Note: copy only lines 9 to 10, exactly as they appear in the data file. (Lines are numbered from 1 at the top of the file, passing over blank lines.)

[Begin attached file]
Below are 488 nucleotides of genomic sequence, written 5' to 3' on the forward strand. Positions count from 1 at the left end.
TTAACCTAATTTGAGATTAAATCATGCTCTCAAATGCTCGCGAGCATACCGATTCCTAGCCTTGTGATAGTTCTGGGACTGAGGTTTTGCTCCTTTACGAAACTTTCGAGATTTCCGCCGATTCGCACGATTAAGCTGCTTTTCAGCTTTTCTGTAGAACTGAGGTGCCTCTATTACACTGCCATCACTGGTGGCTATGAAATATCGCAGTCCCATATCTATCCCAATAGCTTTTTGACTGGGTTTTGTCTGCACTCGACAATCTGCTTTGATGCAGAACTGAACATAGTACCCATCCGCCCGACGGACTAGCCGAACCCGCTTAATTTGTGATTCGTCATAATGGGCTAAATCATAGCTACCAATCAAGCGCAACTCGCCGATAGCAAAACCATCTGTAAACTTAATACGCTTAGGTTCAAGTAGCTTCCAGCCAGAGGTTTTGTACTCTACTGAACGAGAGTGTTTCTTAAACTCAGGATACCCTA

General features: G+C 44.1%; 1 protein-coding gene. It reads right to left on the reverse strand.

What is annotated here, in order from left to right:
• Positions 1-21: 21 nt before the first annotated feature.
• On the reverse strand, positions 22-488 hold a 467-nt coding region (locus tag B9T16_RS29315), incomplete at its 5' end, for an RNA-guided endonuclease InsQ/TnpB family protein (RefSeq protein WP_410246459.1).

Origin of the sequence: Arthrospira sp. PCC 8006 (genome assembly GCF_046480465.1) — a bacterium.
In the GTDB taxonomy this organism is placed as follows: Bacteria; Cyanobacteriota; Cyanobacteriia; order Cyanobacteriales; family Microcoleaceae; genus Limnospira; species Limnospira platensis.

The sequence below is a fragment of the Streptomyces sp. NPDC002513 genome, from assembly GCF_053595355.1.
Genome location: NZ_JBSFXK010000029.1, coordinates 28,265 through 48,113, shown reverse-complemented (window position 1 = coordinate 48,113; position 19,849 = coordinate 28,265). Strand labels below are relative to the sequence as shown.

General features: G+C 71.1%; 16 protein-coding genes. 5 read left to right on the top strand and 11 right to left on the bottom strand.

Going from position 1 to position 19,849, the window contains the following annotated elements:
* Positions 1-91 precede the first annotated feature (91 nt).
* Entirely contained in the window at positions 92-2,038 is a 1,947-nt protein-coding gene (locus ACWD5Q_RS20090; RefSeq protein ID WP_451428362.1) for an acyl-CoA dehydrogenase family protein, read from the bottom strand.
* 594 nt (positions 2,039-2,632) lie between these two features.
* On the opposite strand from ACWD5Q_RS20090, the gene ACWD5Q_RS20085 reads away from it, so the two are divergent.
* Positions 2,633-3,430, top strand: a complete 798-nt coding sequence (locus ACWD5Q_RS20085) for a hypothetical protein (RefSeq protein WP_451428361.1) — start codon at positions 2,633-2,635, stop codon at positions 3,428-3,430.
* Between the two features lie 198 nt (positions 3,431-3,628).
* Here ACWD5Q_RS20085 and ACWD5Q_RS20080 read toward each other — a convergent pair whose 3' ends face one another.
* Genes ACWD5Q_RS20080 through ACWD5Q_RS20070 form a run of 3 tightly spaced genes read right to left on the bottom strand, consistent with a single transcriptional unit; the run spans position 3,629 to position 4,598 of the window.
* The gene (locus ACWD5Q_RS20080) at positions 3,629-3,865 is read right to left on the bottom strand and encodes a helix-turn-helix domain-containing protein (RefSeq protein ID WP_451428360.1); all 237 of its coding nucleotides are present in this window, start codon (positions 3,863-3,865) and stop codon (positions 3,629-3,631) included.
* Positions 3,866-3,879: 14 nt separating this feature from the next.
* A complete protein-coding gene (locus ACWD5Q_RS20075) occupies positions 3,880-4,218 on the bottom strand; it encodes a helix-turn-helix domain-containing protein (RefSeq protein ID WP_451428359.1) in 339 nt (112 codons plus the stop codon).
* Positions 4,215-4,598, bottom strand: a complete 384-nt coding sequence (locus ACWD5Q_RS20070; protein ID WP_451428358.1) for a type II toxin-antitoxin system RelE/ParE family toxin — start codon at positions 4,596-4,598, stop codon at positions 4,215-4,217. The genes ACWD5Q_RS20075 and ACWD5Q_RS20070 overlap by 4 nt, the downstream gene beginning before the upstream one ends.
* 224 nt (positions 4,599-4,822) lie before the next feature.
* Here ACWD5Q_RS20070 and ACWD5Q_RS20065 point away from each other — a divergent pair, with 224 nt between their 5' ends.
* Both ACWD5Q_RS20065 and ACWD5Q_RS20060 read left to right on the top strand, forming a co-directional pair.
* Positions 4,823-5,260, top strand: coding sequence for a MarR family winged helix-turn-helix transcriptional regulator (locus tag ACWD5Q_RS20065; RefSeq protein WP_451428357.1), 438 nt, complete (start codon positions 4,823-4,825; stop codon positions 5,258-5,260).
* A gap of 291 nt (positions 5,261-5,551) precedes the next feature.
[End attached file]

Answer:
The sequence below is a fragment of the Streptomyces sp. NPDC002513 genome, from assembly GCF_053595355.1.
Genome location: NZ_JBSFXK010000029.1, coordinates 28,265 through 48,113, shown reverse-complemented (window position 1 = coordinate 48,113; position 19,849 = coordinate 28,265). Strand labels below are relative to the sequence as shown.